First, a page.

Coordination of the dynamic phases of EMG activity in human elbow flexors in the performance of targeted tracking movements
The EMG pattern in the elbow flexors during the performance of relatively slow (non-ballistic) targeted flexor and extensor movements with different velocities and amplitudes and subsequent fixation of a reached position was studied in healthy humans. Using a servocontrolled mechanostimulator, steady external loading was applied to the arm, which provided performance of the movements and their termination exclusively by the flexor activity, leaving the extensors passive. In all cases, even at very slow movements, EMG activity of the flexors at transition of the joint from one equilibrium state to another was shown to contain a clear dynamic phase followed by a phase of stationary activity. The level of the latter, generated during fixation of a reached position, was practically independent of the amplitude of a movement within the 0–60° range of the joint angles. Thus, the force developed by the flexors at the dynamic EMG phase became fixed when a new equilibrium joint position was reached and did not decrease in the course of a considerable drop in the efferent activity level, when the stationary phase of this activity began. The dynamic EMG phase included two components. The first component was related to leaving the equilibrium state with a certain acceleration, while the second component was probably involved in the velocity control and stoppage of the joint in a new equilibrium position. We suppose that retention of the joint in the equilibrium state is not provided exclusively by formation of a certain equilibrium level of efferent activity (as it is postulated by the equilibrium point hypotheses); it results from some coordinated modifications of the dynamic muscle activity that provide achievement of equilibrium in a certain position within a certain stage of the movement.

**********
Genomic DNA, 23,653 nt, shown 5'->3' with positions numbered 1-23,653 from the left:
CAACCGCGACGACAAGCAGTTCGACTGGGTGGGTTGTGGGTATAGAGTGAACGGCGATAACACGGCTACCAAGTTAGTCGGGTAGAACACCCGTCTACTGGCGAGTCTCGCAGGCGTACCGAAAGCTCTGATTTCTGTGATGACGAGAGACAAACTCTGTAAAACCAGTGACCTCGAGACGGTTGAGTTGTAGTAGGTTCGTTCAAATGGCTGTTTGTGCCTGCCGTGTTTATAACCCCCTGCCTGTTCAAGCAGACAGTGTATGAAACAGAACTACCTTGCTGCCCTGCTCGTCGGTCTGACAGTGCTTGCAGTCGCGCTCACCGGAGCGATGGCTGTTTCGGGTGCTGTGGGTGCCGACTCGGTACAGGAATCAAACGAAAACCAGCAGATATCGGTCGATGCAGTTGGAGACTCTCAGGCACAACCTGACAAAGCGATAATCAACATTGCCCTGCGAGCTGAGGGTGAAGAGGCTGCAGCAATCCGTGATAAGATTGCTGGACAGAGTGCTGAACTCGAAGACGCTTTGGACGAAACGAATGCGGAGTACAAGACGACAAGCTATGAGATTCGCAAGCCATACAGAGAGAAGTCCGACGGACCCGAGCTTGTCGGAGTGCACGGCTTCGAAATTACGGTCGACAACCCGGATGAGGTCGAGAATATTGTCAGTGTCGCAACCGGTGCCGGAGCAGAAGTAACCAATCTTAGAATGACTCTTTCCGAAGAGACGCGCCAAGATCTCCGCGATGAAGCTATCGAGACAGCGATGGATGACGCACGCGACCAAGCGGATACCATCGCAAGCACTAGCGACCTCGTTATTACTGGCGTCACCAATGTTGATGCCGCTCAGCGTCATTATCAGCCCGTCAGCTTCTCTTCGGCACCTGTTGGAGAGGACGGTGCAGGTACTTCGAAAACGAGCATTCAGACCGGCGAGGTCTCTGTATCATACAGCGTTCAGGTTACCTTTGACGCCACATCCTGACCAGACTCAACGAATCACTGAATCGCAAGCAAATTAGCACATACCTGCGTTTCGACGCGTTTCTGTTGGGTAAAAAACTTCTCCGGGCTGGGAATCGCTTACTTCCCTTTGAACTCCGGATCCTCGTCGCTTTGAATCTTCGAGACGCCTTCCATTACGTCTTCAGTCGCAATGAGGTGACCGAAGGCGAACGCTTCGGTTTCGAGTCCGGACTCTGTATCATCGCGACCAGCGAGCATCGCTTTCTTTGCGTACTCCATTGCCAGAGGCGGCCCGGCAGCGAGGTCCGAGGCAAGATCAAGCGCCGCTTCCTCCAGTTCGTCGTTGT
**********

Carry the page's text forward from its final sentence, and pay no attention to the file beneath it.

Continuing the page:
KeywordsJoint Angle Elbow Joint Motor Command Elbow Flexor Efferent Activity
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